U.S. warship sails near disputed South China Sea islands: U.S. official

UNTV News   •   October 1, 2018   •   3575

An aerial view of uninhabited island of Spratlys in the disputed South China Sea, April 21, 2017. REUTERS/Erik De Castro

 

WASHINGTON (Reuters) – A U.S. Navy destroyer sailed near islands claimed by China in the South China Sea on Sunday, a U.S. official told Reuters, potentially angering Beijing at a time of tense relations between the two countries.

Beijing and Washington are locked in a trade war that has seen them impose increasingly severe rounds of tariffs on each other’s imports.

The official, speaking on condition of anonymity, said the destroyer Decatur traveled within 12 nautical miles of Gaven and Johnson Reefs in the Spratly Islands.

The operation was the latest attempt to counter what Washington sees as Beijing’s efforts to limit freedom of navigation in the strategic waters, where Chinese, Japanese and some Southeast Asian navies operate.

China’s claims in the South China Sea, through which about $5 trillion in ship-borne trade passes each year, are contested by Brunei, Malaysia, the Philippines, Taiwan and Vietnam.

“We conduct routine and regular freedom-of-navigation operations, as we have done in the past and will continue to do in the future,” the U.S. official added.

China’s foreign ministry did not respond immediately to a request for comment.

The United States has criticized China’s construction of islands and military facilities in the area and is concerned they could be used to restrict free nautical movement.

The U.S. military has a long-standing position that its operations are carried out throughout the world, including in areas claimed by allies, and are separate from political considerations.

The latest move comes at a particularly tense time in relations between the United States and China.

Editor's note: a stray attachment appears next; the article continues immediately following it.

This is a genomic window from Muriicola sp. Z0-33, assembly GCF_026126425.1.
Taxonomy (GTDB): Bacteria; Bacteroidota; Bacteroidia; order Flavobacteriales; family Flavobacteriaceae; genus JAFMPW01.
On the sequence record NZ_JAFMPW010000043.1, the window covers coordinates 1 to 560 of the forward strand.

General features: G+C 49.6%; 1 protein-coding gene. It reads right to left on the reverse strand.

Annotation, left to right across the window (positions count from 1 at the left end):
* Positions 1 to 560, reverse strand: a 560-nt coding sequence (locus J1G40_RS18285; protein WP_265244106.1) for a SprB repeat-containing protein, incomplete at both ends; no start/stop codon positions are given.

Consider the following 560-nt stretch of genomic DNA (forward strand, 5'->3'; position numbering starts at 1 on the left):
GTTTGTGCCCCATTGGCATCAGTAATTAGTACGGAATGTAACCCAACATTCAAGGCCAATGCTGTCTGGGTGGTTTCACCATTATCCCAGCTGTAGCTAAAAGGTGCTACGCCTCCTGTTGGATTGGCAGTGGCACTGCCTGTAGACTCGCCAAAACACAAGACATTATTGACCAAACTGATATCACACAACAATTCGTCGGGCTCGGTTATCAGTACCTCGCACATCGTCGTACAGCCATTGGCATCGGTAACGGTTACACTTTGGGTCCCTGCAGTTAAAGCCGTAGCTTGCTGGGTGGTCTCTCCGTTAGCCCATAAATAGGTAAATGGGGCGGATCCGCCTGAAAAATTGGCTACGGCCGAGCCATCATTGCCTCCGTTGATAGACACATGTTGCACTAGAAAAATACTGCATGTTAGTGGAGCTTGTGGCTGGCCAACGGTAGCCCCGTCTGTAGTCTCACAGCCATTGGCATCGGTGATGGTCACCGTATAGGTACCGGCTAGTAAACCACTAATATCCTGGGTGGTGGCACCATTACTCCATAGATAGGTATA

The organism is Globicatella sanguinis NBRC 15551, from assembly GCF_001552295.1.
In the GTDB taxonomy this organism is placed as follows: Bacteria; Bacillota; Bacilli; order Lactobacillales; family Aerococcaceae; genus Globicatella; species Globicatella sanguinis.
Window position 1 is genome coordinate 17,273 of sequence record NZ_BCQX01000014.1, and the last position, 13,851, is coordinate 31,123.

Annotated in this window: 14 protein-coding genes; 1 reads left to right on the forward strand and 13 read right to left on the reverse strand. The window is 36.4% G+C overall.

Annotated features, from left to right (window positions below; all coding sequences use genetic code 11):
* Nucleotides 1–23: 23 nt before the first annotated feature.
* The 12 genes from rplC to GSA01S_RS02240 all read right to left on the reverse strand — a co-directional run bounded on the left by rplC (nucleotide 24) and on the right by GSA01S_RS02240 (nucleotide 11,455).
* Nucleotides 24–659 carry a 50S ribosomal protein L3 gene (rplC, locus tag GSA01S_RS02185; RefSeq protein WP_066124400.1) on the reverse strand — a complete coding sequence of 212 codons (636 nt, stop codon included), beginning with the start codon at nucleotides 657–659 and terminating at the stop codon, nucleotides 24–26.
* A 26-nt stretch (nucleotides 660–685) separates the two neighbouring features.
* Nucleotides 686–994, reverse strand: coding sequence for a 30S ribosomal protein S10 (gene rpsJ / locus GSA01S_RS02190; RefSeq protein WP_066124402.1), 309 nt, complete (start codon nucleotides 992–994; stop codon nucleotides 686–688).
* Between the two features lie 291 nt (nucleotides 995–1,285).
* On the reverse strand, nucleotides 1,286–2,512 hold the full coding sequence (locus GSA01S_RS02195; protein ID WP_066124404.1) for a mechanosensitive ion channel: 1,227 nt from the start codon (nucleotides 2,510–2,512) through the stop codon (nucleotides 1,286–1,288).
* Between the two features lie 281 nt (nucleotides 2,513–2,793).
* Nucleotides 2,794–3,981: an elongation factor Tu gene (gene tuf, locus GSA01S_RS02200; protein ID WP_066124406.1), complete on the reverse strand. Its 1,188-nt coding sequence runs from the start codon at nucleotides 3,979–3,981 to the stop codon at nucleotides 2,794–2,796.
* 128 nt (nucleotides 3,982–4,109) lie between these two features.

Friction between the world’s two biggest economies is now moving beyond trade, with U.S. President Donald Trump accusing Beijing this week of seeking to interfere in congressional elections, marking a new phase in an escalating campaign by Washington to put pressure on China.

China recently denied a request for a U.S. warship to visit Hong Kong and this month Beijing postponed joint military talks in protest against a U.S. decision to impose sanctions on a Chinese military agency and its director for buying Russian fighter jets and a surface-to-air missile system.

In May two U.S. Navy warships sailed near South China Sea islands claimed by China.

Reporting by Idrees Ali; Additional reporting by Ben Blanchard in Beijing; Editing by David Goodman

PHL, Chinese Coast Guard hold joint maritime drills in Manila

Robie de Guzman   •   January 15, 2020

MANILA, Philippines – The Philippine Coast Guard and Chinese Coast Guard on Wednesday conducted joint maritime drills on search and rescue and combating fire at sea in the waters off the Philippine capital.

In a statement, the PCG said participating Filipino and Chinese personnel were given a scenario involving a vessel that caught fire while transiting Manila waters.

In response, the PCG deployed its 44-meter multi-role response vessel 4401, BRP Tubbataha, while the Chinese team dispatched vessel 5204. Both ships were equipped with water cannons used in firefighting assistance.

Five passengers and eight crew aboard the distressed ship were also rescued using rigid hull inflatable boats with rescue swimmers to aid the victims.

The PCG said the drill allows coast guard personnel to exercise interoperability and strengthen their capabilities in responding to such crises.

The joint maritime drills on search and rescue, and combating fire at sea are part of the week-long activities of Chinese Coast Guard’s port call in Manila.

The visit aims to strengthen understanding, mutual trust, and cooperation between the Philippines and China Coast Guard in a bid to promote maritime security and maritime law enforcement amid the territorial dispute in the West Philippine Sea.

PH, China Coast Guard to hold joint maritime exercises next week

Robie de Guzman   •   January 10, 2020

FILE PHOTO: A Chinese Coast Guard vessel is pictured on the disputed Second Thomas Shoal, part of the Spratly Islands, in the South China Sea March 29, 2014. REUTERS/Erik De Castro

MANILA, Philippines – The Chinese Coast Guard will dock in Manila on Monday, January 13 for a five-day goodwill visit, the Philippine Coast Guard (PCG) said Friday.

PCG spokesperson Captain Armand Balilo said the China Coast Guard, headed by Director General Major General Wang Zhongcai, will visit the country for the conduct of maritime exercises with the PCG.